Monitoring for automation.
Historically, a whole host of engineers have legitimately been of the opinion that it is more cost effective to constantly attempt to extend the life cycle of older equipment than outlay cash for replacement machines. Although this theory is proven to be completely inefficient, when you look at the huge costs of having non-operational machines that grind the plant to a halt. This is why the implementation of condition monitoring has assisted in making the industry more cost-effective. When you begin to see problematic machines that have potential to break down at a more frequent rate, there is an increased chance of unwelcome and surprise downtime costs. The implementation of a condition monitoring system allows engineers to schedule general upkeep and replace flawed components before issues arise.
As energy costs increase, and as automation technology advances further, combined with the drop in purchasing costs has allowed an increasing number of businesses to take advantage of their enhancements. Consequently, a greater number of manufacturers are looking to condition monitoring technology to support their outlay and the ability to constantly audit rotating machines with the help of vibration monitoring remains a leading precautionary maintenance measure for engineers available.
Vibration sensors allow the ability for continuous monitoring and analysis; a cost effective option when compared to the potential cost of losing machine function. With vibration sensors, or accelerometers, set up in a range of key areas of the machine, and relevant equipment to accrue data and/or flag engineers to evolving problems, equipment downtime can be dramatically diminished.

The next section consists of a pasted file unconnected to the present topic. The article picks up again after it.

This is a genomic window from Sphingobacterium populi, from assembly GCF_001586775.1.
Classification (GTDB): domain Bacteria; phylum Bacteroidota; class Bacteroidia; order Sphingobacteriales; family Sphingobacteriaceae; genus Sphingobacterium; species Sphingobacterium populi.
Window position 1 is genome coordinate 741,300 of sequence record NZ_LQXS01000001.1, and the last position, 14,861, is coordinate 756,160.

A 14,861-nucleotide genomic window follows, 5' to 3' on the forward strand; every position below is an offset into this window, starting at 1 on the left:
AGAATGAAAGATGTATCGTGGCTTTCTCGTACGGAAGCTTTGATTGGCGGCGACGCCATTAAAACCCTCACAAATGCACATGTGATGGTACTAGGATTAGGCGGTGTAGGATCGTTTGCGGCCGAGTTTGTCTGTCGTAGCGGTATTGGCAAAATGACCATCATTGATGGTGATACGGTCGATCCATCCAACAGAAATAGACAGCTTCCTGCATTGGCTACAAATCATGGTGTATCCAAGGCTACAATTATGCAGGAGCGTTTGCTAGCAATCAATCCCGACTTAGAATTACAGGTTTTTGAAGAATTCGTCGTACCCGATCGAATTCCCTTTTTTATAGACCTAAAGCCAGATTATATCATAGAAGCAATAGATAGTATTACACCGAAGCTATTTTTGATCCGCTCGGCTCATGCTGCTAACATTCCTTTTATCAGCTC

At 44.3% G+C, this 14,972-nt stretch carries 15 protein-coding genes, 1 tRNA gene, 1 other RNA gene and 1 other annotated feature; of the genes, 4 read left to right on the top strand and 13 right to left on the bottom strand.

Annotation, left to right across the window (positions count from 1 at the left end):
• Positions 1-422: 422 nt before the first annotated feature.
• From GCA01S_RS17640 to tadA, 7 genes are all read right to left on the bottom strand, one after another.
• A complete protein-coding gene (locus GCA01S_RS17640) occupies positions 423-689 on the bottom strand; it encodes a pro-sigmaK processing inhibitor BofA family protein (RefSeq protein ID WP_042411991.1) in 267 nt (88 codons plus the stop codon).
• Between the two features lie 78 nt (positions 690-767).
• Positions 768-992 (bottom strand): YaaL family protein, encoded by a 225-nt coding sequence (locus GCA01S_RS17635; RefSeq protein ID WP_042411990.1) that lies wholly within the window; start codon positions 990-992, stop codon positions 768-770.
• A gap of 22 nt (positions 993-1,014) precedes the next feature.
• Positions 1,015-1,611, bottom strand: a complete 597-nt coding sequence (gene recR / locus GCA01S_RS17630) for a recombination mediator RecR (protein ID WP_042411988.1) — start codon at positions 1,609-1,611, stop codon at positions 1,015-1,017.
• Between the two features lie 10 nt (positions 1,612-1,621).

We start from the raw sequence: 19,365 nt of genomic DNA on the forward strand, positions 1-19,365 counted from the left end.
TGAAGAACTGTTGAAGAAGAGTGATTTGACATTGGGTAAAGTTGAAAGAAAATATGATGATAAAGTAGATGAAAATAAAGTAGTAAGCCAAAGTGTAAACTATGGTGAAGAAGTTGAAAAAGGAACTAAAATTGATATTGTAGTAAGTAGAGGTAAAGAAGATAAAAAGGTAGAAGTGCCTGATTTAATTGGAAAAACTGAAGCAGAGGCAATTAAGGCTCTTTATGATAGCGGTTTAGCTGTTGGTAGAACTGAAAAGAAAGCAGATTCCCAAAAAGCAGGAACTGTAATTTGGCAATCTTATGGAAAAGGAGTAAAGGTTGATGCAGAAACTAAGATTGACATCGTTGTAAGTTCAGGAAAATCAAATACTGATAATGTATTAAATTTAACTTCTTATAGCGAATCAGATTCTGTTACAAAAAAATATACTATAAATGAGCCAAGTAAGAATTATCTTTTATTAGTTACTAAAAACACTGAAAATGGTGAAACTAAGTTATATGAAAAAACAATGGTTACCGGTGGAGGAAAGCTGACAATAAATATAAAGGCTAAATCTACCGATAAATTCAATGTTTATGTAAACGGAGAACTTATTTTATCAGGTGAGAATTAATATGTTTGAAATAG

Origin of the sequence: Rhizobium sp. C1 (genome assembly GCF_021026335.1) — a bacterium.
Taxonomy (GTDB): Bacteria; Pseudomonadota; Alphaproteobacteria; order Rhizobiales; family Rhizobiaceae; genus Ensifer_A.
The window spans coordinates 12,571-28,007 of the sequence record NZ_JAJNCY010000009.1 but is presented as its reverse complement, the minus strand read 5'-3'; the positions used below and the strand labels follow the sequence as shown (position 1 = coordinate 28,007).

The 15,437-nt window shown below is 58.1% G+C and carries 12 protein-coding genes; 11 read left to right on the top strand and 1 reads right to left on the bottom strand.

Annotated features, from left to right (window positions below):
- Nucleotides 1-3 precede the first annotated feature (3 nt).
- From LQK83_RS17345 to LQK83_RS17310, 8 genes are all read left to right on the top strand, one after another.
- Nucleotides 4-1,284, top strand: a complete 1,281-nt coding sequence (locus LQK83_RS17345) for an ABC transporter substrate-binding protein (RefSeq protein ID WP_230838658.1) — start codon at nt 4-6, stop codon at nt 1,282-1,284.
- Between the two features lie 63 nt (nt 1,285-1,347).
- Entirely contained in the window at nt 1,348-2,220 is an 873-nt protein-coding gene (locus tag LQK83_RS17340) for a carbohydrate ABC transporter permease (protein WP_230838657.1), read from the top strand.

There are two main types of accelerometer: AC accelerometers and 4-20mA accelerometers. AC accelerometers are often used with data collectors to monitor the state of more critical/complex machines, such as gearboxes and turbines, while 4-20mA components are more often used with PLCs to gauge lower value assets, including motors, fans and pumps.
Handheld vibration meters and data collectors are now an industry standard, offering an extra line of protection when permanent online vibration instrumentation cannot be economically justified, or giving a ‘second opinion’ when online systems set in stone but, for example, the decision to halt the process is critical. The more crucial the machinery in terms of safety and/or plant profitability, the higher chance that a full time online system will be put in place.
A vast array of sensors and monitoring techniques are now on the market where equipment downtime can be minimised by generating a greater operating lifespan above prescribed maintenance intervals and, at the opposite end of the scale, determining quick jumps in vibration that potentially create to a catastrophic failure. The efficiency of vibration sensors has caused a rise demand from several factors; besides creating greater efficiency and enhanced performance, these devices also allow operators to quench the ever-increasing tough regulations imposed around health and safety, which have made the implementation of sensors in unsafe areas almost a mandatory prerequisite.
A range of sensors with varied capabilities are now widely available to cater for a range of applications. For example, Hansford Sensors has launched the HS-109 triaxial accelerometer, enabling three axes to be read at the same time, which cuts measurement time. Protected by a stainless steel casing, the HS-109 has an operating temperature range of -55 to 140 ºC and is sealed to give an ingress protection level of IP67.
Automating process creates the potential to drive greater productivity and efficiency, and overall product quality, although this is only possible if the plant is adequately monitored and protected. In our current economic situation, the challenges affronted by manufacturers in 2012 – particularly the focus on reducing operating costs – is likely to continue into the future, making an effective maintenance strategy crucial.